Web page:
Setting food safety objectives (FSOs) can be difficult, especially with all of the different categorizations, definitions, and exemptions that may apply to your facility. With so many different regulations and rule subsections, it can be easy to miss a requirement or accidentally construct an insufficient food safety plan. Nonetheless, it is imperative that the proper procedures are implemented and practiced in order to keep your consumers safe and happy. What can you do to bring these two worlds together? Set food safety objectives with HACCP, of course. Here we’ve compiled a basic guide that will help you on your way to managing safety and compliance.
Why Are FSOs Important
Food safety objectives are “the goals … set around producing and providing safe and suitable food to your customers … the building principles that you can build your food safety implementation plans around.”
By maintaining good monitoring practices, food companies can see what tactics are working and where undesired results are occuring. This will aid in controlling critical limits and foreseeing what preventive action should be taken to keep from suffering any food contamination catastrophes. Additionally, precise and careful monitoring and recordkeeping will make it easier to show that your company has been in compliance with HACCP
How Do I Follow HACCP
Good HACCP plans should uphold two standards above all else:
- Attention to Detail – Proper care and equipment must be used to monitor data. This means having employees who will not be distracted and will stay on task, as well as using the right tools to take measurements and record data.
- Personnel Training – Employees should be thoroughly trained before operating equipment on their own. Employers should ensure that employees are familiar with the company’s FSOs and the standard operating procedures of the equipment they will be using.
Though the methods and means of monitoring may change depending on your product, these standards are non-negotiable for food safety. The HACCP plan should include information like the specific method used to take measurements, how often those measurements should be taken, and how the equipment used in measuring is to be maintained and calibrated.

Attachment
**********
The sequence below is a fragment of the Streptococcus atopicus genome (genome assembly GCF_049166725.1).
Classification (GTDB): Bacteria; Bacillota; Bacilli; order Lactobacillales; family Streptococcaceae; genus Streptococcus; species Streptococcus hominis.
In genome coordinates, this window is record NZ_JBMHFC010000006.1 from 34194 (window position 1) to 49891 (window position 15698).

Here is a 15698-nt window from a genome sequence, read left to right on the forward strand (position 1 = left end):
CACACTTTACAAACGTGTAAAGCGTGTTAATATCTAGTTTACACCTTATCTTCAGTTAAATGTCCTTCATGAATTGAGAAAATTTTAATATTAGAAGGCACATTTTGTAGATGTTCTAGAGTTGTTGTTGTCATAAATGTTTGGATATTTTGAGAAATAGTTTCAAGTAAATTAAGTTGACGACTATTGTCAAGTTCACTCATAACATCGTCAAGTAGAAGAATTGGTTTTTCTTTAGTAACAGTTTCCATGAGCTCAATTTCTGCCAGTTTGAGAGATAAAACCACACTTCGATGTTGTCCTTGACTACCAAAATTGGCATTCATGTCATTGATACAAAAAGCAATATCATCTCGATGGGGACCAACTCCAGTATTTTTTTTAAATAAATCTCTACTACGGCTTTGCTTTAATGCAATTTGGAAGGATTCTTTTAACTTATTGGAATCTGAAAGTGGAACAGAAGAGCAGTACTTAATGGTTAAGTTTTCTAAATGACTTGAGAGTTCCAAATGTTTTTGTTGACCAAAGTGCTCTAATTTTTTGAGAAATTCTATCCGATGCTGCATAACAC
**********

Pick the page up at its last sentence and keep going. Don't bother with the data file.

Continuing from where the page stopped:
“Monitoring critical limits won’t be the only task an employee has throughout the day, but if they get side tracked and don’t keep up with monitoring…it can cause a company to fall out of compliance with its HACCP plan, which can put them at risk for a recall.”
– Donna Schaffner, Independent HACCP consultant microbiologist and Associate Director of Food Safety, Quality Assurance and Training for Rutgers Food Innovation Center
A good way to help guide your food safety objectives is to set them according to the SMART acronym.
SMART Stands For:
Specific – The plan should be specific for your food business. Instead of trying to warp a general plan to fit your company’s needs, develop your own based on your business’ data to target the areas are in need of improvement.
Measurable – Make sure you can quantify the difference your plan is making. By having a solid numerical target or metric, you will be better able to see what is working and what isn’t.
Achievable – Set short-term, achievable goals that break down the steps to conquer a larger goal.
Realistic – Keeping in mind the Specific and Achievable parts of SMART, make a realistic goal that your company can work towards.
Timely – To help catalyze progress, set a deadline for your company to reach a certain goal or objective.
The SMART categories can help both employers and their employees to keep in mind the most important goals for their company, as well as how to achieve them. The goals can be company-wide or set for individual departments, and reports on company progress towards the SMART goals can be incorporated into weekly or monthly meetings. Here, communication is key in properly conveying the SMART objectives. Updates and objectives should be displayed and shared through bulletins, verbal discussion at staff meetings, and can even be used during personnel training to introduce department-specific objectives to the relevant employees.